Saturday, May 4, 2013

Squeeze more food from a raindrop? | PCC Natural Markets

A few years ago, Monsanto, agriculture's industrious seed and pesticide giant, launched an aggressive advertising campaign on public radio and in high-brow, left-wing magazines — on American Public Media's Marketplace, in the New York Times Magazine, The New Republic, the Atlantic Monthly, and even the coveted back page of the New Yorker.

"How can we squeeze more food from a raindrop?" The key to solving environmental woes and feeding the world, the ads argue, depends on Monsanto's genetically engineered (GE) seeds and pesticides.

The print and media ads have subsided, but the biotech industry's messaging continues in corporate brochures and homey online "webisodes" (see In these videos, "America's farmers" talk with humility, pride and gratitude about what it means to raise a kid on the land, and plant crops with your brothers beside you, and how nice it is to plow a field in an air-conditioned tractor, and about the goodness of a strong work ethic, and the joy of bottle-feeding calves and ...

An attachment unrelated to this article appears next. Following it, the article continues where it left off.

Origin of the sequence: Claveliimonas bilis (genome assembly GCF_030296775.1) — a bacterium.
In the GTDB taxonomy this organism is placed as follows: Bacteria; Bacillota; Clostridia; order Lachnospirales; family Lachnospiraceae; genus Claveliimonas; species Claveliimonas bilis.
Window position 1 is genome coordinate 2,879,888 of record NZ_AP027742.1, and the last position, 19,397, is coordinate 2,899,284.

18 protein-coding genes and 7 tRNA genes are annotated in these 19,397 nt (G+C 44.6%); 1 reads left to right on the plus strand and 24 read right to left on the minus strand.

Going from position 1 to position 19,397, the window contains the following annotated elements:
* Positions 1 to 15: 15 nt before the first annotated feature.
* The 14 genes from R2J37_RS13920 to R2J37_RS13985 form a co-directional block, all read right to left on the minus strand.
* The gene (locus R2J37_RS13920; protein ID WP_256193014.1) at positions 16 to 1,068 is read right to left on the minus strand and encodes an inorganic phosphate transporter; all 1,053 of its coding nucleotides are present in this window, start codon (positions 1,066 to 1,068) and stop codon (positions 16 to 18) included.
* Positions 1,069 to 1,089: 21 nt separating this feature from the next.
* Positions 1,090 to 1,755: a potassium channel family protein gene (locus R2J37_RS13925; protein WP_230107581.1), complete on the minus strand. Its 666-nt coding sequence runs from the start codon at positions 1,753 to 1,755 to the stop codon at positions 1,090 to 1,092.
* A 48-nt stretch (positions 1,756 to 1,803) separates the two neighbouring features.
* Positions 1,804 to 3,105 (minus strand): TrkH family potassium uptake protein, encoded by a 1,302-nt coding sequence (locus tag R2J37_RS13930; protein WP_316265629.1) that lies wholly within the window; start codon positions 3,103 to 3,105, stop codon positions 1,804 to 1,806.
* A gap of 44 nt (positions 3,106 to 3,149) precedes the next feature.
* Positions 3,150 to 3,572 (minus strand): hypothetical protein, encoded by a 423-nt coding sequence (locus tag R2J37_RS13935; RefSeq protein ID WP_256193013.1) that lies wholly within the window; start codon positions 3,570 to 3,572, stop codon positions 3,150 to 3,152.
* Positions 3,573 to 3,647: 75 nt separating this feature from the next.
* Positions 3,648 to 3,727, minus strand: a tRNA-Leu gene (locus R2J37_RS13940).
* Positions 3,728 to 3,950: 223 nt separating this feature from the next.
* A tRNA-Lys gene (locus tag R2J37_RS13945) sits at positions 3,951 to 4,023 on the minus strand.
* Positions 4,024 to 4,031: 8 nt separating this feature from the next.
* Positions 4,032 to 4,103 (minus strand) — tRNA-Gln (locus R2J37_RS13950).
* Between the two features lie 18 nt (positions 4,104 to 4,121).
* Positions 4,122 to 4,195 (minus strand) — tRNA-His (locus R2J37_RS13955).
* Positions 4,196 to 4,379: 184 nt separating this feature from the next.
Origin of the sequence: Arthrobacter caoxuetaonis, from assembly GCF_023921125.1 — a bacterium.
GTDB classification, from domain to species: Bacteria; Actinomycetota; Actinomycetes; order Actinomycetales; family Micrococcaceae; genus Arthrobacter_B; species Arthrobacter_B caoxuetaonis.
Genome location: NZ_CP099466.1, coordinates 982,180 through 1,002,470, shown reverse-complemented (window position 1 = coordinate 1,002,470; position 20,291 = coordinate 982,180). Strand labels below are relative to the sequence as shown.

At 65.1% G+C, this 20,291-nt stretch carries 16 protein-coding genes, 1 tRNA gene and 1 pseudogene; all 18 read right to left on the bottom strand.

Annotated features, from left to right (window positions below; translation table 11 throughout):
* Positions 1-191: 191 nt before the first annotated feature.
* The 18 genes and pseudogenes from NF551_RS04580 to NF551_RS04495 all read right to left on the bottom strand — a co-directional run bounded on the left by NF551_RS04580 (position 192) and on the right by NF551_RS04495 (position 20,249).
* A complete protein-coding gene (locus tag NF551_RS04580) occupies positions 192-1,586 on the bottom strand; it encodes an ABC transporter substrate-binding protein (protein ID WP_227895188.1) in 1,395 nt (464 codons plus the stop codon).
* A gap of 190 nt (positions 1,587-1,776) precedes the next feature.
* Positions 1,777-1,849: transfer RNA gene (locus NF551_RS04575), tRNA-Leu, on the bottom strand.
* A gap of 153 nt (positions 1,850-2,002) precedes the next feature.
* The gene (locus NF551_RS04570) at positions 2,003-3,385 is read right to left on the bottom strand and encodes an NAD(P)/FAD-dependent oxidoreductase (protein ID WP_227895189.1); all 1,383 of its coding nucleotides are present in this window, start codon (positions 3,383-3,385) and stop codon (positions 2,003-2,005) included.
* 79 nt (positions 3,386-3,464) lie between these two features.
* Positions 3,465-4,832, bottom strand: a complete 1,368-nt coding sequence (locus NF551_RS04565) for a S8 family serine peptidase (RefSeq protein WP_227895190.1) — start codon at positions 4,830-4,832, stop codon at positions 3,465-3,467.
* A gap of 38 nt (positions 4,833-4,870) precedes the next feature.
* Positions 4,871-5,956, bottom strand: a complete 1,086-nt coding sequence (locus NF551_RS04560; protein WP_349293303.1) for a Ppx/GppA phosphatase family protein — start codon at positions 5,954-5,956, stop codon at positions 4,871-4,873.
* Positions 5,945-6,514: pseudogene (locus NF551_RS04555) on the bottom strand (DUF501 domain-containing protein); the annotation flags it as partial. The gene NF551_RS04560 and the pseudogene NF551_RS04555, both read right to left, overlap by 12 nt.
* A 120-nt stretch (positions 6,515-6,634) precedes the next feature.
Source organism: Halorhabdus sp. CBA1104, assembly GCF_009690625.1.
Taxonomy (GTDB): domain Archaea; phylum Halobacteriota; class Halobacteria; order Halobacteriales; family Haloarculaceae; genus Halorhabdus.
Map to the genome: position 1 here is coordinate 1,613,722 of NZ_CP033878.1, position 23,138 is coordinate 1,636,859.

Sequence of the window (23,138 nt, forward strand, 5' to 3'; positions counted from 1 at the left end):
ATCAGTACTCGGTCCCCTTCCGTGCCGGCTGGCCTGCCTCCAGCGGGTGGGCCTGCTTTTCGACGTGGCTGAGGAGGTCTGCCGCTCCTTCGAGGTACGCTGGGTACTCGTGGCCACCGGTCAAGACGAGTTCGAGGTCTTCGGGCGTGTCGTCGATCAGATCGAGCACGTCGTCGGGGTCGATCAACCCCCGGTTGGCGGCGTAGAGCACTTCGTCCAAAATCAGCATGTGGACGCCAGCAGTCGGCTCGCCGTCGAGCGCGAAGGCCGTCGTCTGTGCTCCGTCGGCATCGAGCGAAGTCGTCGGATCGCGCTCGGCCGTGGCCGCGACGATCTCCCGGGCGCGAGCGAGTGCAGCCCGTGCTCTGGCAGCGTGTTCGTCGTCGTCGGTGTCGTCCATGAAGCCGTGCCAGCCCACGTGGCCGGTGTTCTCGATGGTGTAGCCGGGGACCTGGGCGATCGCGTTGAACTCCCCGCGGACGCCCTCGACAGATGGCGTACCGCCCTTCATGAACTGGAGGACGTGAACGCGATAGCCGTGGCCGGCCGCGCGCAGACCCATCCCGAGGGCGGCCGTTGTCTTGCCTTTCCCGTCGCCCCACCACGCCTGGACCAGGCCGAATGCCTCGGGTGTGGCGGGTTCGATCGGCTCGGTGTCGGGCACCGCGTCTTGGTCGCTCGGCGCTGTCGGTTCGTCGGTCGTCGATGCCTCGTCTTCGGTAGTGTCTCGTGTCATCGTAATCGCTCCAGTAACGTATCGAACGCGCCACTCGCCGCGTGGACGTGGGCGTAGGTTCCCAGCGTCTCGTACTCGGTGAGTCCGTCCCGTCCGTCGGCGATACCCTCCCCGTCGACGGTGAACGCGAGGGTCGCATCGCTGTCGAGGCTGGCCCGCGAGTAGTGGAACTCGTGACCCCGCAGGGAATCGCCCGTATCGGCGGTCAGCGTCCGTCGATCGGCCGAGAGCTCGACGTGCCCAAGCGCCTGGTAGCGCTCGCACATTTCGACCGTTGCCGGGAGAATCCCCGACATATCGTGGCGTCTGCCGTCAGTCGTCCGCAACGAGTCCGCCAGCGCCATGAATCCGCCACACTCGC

Did you swallow that? The feel-good montage — interspersed always with a salutation to GE seeds and pesticides. It's slick marketing.

Exposing lies

But not everyone is suckered into believing Monsanto is helping farmers build idyllic, prosperous farms. From the beginning, skeptics have questioned Monsanto's claims.

In 1996 New York's attorney general sued Monsanto for false advertising. One Monsanto ad at the time read: "Roundup can be used where kids and pets play." The lawsuit ended with Monsanto agreeing to stop calling Roundup "biodegradable" and to pull ads claiming Roundup was "safer than table salt" and "practically nontoxic."

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Squeeze more food from a raindrop? | PCC Natural Markets

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